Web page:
Live and in living color from PA

Posted by Steve

I’m just giving an update on my new endeavor.  I am typing this from my new apartment in Pennsylvania.  I’ve been here since Friday.

My first day of work was pushed back a week to next Monday, but I went and checked out the office today with my roommate.  We were given a tour and a rundown of what we’ll be doing and where we’ll be working.

Pretty much my entire job will revolve around watching baseball.  I’m still having a hard time getting my mind around that.  I’ll be charting pitches and scoring games.  Scoring games will be much different from the traditional scoring, though.

A big part of it will be recording defensive plays.  I will have to judge whether a play is a “defensive misplay” or a “good fielding play.”  Here is how they describe these terms.

A defensive misplay is any play which is not an error (or a passed ball), on which the fielder surrenders a base advance or the opportunity to make an out when a better play or a different play would have or might have gotten the out or prevented the advancement.

The universal standard governing a defensive misplay is a “reasonable opportunity to make a play.”  No player should be charged with a defensive  misplay when he has no reasonable opportunity to make a play.

A good fielding play is a play that is made when it is not clear whether the play can be made.  A good fielding play is NOT necessarily a play on which the player looks good making the play–diving or spinning.  It is a play that is made when, had the play not been made, no one would have faulted the fielder for not making it.

The basic underlying principle of a good fielding play is that it must happen in an unclear situation.  A good fielding play is extremely hard to define because it has, in a sense, exactly the same consequence as an “ordinary” fielding play.  For example, if a shortstop fields a routine ground ball and throws the runner out, the play is scored 6-3.  But if the shortstop fields a ball deep in the hole and guns down a fast runner, the scoring is still 6-3.  The difference is not the actual outcome of the play, but the realization that a possibility (in this case, the runner being safe at first) did not manifest itself.

Yikes!  Piece of cake, right?  You should be able to see why simply calling a play an “error” is no longer sufficient if you are trying to get useful information.  Fielding percentage is just about useless when determining a player’s defensive effectiveness.  BIS records this information for every game.  It is possibly the most valuable information they can supply to teams, which is why they have so many MLB teams as clients.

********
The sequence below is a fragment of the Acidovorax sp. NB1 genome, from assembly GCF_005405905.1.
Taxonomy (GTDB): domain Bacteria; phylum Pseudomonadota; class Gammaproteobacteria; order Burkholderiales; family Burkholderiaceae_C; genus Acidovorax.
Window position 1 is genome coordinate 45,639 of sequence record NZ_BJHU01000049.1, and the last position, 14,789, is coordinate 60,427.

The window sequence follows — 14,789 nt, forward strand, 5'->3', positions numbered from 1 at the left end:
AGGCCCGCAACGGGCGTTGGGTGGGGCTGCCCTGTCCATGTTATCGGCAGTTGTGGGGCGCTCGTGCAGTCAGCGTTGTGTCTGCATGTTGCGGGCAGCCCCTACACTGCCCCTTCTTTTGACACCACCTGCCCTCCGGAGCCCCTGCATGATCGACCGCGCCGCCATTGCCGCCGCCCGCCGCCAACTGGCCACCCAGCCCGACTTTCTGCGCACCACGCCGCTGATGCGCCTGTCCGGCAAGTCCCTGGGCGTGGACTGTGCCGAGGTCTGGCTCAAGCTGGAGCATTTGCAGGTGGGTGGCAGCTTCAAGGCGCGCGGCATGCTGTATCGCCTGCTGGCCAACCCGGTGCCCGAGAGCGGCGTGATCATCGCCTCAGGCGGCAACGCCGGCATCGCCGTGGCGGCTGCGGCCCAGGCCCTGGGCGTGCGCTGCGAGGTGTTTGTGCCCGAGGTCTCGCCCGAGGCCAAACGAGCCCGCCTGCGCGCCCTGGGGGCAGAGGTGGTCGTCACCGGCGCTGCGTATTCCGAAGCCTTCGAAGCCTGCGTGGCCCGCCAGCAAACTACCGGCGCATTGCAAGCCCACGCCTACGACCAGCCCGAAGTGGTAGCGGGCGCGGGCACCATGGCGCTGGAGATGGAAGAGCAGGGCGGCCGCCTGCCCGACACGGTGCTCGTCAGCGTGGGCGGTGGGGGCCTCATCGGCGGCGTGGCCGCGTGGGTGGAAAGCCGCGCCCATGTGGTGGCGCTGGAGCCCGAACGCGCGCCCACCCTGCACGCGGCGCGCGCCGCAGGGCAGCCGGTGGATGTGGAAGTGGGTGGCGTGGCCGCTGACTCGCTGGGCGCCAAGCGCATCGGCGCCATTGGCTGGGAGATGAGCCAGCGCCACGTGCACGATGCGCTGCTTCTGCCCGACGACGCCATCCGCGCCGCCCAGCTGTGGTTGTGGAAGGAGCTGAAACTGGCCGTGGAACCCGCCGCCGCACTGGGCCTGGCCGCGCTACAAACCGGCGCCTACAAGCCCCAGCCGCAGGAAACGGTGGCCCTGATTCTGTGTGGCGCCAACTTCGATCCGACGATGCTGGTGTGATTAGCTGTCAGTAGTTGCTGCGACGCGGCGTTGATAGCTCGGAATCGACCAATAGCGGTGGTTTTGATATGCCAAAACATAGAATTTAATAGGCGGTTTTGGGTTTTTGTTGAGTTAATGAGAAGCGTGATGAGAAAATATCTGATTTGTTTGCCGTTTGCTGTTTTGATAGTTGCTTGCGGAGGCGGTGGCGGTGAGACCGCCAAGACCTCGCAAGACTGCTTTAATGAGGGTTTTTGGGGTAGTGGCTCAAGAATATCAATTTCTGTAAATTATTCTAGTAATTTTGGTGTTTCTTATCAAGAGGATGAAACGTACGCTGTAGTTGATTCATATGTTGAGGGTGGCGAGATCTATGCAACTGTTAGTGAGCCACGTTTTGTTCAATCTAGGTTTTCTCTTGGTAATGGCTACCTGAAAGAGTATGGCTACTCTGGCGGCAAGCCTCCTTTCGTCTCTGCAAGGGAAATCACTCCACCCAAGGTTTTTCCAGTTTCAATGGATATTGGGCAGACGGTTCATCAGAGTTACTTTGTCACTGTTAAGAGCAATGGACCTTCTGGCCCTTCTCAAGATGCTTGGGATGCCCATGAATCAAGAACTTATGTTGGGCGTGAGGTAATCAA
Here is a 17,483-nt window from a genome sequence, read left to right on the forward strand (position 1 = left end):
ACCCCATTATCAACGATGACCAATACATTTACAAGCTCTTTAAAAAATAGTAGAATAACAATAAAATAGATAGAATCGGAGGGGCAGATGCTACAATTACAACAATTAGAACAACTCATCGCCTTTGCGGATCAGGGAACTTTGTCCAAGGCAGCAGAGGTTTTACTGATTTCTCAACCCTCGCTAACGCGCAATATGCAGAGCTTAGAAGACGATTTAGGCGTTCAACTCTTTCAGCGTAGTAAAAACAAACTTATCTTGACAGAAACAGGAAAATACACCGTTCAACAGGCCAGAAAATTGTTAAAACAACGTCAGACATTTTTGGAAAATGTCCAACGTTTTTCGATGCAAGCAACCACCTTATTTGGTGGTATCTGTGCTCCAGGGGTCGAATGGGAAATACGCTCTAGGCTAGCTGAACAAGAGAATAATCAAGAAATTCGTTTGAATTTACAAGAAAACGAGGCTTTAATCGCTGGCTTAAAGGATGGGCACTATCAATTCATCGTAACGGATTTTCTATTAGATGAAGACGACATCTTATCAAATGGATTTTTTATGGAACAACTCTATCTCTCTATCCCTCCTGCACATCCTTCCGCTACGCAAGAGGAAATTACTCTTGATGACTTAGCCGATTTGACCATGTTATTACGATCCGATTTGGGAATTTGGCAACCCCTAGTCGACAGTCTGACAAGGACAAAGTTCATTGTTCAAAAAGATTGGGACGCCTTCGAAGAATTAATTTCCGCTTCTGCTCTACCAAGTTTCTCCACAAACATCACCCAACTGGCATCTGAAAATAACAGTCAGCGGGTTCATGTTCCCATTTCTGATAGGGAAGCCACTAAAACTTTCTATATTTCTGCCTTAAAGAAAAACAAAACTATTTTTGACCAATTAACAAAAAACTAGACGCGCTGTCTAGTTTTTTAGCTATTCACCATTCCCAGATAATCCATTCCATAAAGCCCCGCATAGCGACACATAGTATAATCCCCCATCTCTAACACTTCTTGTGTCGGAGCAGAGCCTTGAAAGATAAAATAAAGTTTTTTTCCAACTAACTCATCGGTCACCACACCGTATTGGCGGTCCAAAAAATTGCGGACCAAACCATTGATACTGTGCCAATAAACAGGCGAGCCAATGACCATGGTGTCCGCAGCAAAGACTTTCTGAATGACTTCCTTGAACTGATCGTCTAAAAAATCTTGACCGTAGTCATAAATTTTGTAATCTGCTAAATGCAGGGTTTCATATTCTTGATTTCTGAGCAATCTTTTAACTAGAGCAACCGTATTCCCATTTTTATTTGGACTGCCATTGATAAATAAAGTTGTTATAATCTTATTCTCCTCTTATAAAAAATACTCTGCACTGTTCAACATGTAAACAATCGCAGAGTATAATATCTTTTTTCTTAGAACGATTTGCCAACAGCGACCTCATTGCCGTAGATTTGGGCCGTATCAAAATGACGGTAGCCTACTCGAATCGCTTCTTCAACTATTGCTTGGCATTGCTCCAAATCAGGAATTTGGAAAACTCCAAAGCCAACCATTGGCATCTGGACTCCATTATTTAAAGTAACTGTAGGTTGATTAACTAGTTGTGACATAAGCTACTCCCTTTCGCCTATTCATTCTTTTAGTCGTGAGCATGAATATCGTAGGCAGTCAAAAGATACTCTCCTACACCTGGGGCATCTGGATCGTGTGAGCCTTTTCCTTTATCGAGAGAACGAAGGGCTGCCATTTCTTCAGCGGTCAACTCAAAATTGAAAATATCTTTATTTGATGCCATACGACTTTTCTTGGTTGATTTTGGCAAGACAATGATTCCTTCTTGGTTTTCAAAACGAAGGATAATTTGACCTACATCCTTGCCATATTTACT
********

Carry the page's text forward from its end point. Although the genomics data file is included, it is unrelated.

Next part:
Edit:  Added explanatory paragraph

I should add that it isn’t simply recording “good fielding play” or “defensive misplay.”  I need to distinguish which type of GFP or DM it is.  For example, there are 55 different defensive misplays and 27 different good fielding plays.  Examples of DMs: Failing to reach a fair pop up, failing to reach a foul pop up, bobbling a ground out/losing the lead runner, failing to cover the base (they should just rename this The Prince Fielder).  Examples of GFPs: catches wild throw, quick double play pivot, outfielder prevents the advancement of runners, potential wild pitch catch.    There are also possible outcomes–what happened as a result of the play.  Example: The recording of an out which was unlikely when the play began.  There is a specific code for each GFP and DM.  The code is as follows: (Good Fielding Play #); (Fielder Position #); (Consequence #); (Action #).  Example:  If the center fielder robs a home run on the second pitch to the first batter of the inning, I need to record it as GFP24;8;2;2.

If that all seems confusing, it’s probably because it kind of is.  I sure have my work cut out for me, although I’m guessing I should get the hang of it before long.

Since I don’t start for a week, I plan on using this time to do some updates on the blog.  Also, look for my annual “I received my BP Manual” post with my observations on the Brewers’ PECOTA projects this week.

Finally, I have made the decision that every post to get a ‘Crocodile Blood’ tag also gets a different VVP glamour shot.  Enjoy.

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6 responses to “Live and in living color from PA

  1. I just read that Looper injured an oblique when he sneezed a few days ago. It’s the salad tongs all over again!

  2. So, a good fielding play is basically a play that someone would normally say “Good fielding play!” on.

  3. On the surface, yes. But it’s obviously more complicated than that. I added a paragraph that I meant to have in originally but for some reason forgot.

  4. I hope every VVP picture is as poorly airbrushed and photoshopped as this one.

  5. Great call Shawn. I’ll do my best. He’s actually wearing the same shirt in the last one too, so this was obviously from some hilarious photo shoot. Look at how he’s looking at his cards. Who would ever look at cards like that? There’s no way he can even see them.

  6. the craziest part of this is the amount of chips this yahoo has

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